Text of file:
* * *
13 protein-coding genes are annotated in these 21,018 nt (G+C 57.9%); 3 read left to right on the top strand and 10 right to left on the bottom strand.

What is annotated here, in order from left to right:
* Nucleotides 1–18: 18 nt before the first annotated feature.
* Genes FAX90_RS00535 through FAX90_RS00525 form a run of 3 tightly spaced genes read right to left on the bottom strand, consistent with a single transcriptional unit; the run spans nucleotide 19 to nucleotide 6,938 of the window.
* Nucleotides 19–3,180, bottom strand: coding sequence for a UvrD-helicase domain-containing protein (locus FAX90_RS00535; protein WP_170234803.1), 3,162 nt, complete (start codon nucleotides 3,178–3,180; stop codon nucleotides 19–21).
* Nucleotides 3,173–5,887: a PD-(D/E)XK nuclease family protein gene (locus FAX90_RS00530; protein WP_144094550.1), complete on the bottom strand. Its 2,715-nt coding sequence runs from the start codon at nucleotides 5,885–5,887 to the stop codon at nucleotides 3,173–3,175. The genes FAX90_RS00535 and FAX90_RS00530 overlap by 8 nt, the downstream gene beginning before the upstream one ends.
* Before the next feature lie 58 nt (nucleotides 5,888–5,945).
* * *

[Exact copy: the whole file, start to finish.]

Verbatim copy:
13 protein-coding genes are annotated in these 21,018 nt (G+C 57.9%); 3 read left to right on the top strand and 10 right to left on the bottom strand.

What is annotated here, in order from left to right:
* Nucleotides 1–18: 18 nt before the first annotated feature.
* Genes FAX90_RS00535 through FAX90_RS00525 form a run of 3 tightly spaced genes read right to left on the bottom strand, consistent with a single transcriptional unit; the run spans nucleotide 19 to nucleotide 6,938 of the window.
* Nucleotides 19–3,180, bottom strand: coding sequence for a UvrD-helicase domain-containing protein (locus FAX90_RS00535; protein WP_170234803.1), 3,162 nt, complete (start codon nucleotides 3,178–3,180; stop codon nucleotides 19–21).
* Nucleotides 3,173–5,887: a PD-(D/E)XK nuclease family protein gene (locus FAX90_RS00530; protein WP_144094550.1), complete on the bottom strand. Its 2,715-nt coding sequence runs from the start codon at nucleotides 5,885–5,887 to the stop codon at nucleotides 3,173–3,175. The genes FAX90_RS00535 and FAX90_RS00530 overlap by 8 nt, the downstream gene beginning before the upstream one ends.
* Before the next feature lie 58 nt (nucleotides 5,888–5,945).